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A Brief Review of HW Brands "The Money Men"

I recently finished reading The Money Men by H.W. Brands. I purchased it a while back with a hope of gaining a better understanding of monetary policy.

I'm only slightly more knowledgeable about the subject now, but it was still an interesting read. The titular money men are Alexander Hamilton, Nicholas Biddle, Jay Cooke, Jay Gould, and J.P. Morgan, all of whom had some effect on shaping America's monetary policy. The book takes us from the founding of the country to the founding of the Federal Reserve, which is what determines monetary policy today. It is framed in terms of the tension between capitalism (the interests of those with capital) and democracy (the interests of everybody in general...I myself would have used the word "populism" but who am I to argue with H.W. Brands?).

Alexander Hamilton is probably the most famous of the five. He was our first Treasury Secretary and also helped establish the First National Bank of the United States. I have not been one of his biggest fans (he is a bit too centralist for my tastes), but after reading this book I've decided he deserves his place on the 10 dollar bill. He did a lot to get the United States back on its feet financially after the war, and helped establish a sound currency (which was desperately needed after all the fiat money that was issued to finance the Revolutionary War.)

Nicholas Biddle locked horns with Andrew Jackson over the re-establishment of the National Bank. Jay Cooke sold bonds to help finance the War Between The States, and pioneered the idea of selling treasuries to individuals instead of just financial institution. Jay Gould tried to corner the gold market. He was finally thwarted when Ulysses Grant dumped a huge quantity of government gold onto the market (after much dilly-dallying and unintentional assistance to Gould...Grant probably doesn't deserve to have his face on money.) JP Morgan helped bail out the banks after the Panic Of 1907. Shortly after this, in 1913, the Federal Reserve was formed to deal with such instability in banks.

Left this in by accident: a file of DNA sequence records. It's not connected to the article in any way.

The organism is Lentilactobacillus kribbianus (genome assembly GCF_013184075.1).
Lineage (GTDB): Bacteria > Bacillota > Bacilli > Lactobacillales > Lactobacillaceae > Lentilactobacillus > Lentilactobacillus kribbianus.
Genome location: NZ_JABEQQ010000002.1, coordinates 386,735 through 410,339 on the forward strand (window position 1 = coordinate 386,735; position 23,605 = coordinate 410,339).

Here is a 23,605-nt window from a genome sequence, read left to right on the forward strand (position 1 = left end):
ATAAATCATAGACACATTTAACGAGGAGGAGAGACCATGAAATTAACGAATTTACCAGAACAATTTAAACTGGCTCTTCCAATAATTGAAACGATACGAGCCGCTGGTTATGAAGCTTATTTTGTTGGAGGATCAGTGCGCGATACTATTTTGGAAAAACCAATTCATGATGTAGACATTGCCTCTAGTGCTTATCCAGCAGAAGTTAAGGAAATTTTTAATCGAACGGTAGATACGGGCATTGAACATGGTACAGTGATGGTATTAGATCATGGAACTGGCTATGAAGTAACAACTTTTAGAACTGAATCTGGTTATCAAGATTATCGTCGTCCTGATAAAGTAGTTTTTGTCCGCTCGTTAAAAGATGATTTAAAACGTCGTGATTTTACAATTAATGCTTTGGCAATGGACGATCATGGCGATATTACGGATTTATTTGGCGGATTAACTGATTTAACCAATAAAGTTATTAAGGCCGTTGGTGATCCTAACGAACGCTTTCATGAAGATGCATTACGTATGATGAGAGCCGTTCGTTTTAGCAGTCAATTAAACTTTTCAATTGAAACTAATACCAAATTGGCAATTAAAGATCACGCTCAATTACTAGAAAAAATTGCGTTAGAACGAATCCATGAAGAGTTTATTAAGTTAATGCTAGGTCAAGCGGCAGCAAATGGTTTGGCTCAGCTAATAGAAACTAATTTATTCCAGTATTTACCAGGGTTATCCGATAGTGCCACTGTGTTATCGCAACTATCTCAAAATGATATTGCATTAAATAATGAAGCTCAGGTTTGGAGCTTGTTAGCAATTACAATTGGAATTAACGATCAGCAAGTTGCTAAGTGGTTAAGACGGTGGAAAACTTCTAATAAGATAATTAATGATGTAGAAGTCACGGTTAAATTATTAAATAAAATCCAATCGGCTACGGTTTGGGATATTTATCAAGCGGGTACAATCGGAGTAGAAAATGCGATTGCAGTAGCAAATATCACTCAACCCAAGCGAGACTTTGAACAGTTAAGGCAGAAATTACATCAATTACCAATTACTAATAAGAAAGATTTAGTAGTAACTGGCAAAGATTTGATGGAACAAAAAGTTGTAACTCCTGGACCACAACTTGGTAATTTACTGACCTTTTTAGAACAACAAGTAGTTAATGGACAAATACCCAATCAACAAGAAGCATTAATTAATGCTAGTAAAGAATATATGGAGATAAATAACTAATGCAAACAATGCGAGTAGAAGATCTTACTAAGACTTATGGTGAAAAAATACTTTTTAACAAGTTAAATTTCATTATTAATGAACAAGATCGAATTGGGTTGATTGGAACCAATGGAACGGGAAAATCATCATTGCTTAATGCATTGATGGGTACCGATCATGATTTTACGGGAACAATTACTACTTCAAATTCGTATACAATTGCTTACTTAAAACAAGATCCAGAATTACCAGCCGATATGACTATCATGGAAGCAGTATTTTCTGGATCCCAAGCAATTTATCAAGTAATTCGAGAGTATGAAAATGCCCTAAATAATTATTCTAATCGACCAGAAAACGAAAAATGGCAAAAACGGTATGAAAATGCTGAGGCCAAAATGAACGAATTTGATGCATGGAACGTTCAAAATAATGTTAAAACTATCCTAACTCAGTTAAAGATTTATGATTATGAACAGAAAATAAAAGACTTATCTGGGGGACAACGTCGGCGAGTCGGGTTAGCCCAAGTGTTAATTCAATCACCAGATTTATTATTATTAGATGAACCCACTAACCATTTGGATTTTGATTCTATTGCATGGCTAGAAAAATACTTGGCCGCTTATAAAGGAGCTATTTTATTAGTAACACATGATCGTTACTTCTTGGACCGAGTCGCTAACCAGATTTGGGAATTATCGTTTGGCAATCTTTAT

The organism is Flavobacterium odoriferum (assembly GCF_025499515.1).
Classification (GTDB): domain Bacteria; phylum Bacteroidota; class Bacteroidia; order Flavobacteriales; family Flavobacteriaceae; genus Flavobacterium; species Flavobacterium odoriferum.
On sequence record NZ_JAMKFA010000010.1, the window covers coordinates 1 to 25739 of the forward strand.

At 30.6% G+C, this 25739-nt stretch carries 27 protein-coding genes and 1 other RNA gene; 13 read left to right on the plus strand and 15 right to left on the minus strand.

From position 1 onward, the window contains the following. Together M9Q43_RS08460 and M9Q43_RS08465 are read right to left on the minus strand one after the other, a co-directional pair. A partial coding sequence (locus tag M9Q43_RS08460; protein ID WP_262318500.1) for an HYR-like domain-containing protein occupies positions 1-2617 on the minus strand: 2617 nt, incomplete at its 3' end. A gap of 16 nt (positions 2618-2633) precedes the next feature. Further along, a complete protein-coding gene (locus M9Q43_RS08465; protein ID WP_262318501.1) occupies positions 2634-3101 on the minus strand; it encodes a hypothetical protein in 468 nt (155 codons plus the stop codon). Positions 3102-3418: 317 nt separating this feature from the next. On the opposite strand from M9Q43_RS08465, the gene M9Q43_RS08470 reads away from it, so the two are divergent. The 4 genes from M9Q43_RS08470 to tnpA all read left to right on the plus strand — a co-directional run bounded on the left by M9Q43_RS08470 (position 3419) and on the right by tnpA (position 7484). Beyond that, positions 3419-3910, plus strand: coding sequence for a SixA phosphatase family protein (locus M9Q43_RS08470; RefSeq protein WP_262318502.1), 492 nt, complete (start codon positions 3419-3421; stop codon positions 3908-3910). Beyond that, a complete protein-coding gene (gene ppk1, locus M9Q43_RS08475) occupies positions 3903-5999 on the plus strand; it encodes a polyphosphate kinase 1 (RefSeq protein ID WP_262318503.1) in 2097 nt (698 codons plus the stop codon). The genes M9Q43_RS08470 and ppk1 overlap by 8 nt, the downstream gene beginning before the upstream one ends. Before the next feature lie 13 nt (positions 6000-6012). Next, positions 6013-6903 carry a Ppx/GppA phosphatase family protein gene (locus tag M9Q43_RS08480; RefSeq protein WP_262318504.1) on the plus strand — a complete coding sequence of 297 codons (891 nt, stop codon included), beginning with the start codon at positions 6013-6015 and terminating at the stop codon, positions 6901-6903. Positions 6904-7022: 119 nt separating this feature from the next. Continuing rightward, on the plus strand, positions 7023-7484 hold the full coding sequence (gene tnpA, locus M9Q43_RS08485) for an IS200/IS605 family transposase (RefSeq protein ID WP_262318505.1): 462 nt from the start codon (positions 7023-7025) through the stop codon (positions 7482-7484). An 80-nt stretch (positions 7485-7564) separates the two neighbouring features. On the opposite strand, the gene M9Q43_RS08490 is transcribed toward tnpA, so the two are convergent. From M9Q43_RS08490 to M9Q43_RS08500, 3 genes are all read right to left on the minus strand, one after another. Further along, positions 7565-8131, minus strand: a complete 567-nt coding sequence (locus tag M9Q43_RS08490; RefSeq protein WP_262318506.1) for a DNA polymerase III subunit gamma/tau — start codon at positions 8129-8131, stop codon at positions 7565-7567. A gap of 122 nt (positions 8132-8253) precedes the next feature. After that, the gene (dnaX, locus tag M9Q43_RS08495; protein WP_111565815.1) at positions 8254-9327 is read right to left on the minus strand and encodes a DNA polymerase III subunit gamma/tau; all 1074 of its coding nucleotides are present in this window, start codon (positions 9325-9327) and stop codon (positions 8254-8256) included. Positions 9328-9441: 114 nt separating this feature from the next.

Really, the purpose was to have something permanent to do the same thing JP Morgan did, but the author doesn't put it quite like that.

Overall, this book didn't enlighten me about monetary policy as much as I'd hoped it would. On the other hand, it was  more fun to read  than I expected. Of course, any historical book where Aaron Burr (in the section on Alexander Hamilton) and Andrew Jackson (in the section on Nicholas Biddle) show up is bound to be a lively read.

I did learn a few things. For one, advocates of small government and capitalists have not always been on the same side. For instance, most of the opposition to Hamilton's bank was based on a belief in a decentralized government, and the principle that the government is forbidden from doing what is not explicitly allowed by the Constitution (a principle held by many conservatives today.)

I also learned quite a bit about the Free Silver movement (this was included in the chapter on Jay Gould.) It included much of the text of William Jennings Bryan's "Cross Of Gold" speech, or at least more of it than I have ever read. I was familiar with Bryan's famous quote "you shall not crucify mankind upon a cross of gold" and had been mystified as to how something as boring as currency policy could inspire such florid rhetoric. This book did a lot to help me understand the stakes in the fight between a pure gold standard and bimetallism.

As I mentioned, the book winds down with the establishment of The Federal Reserve, which avoided a lot of the problems that were described throughout the book. He credits the Fed with bringing about a ceasefire between the capitalists and democrats, at least over monetary issues. He closes the book with a description of what monetary policy has been like since the creation of the fed: "money policy was far more successful...but it was also far less entertaining."

It's good that he used the past tense. The fed hasn't had a very good track record during the 21st century. Given some of the calamities described in this book, it's fair to say that money policy has been more successful than it has in the past, but time will tell if it remains so.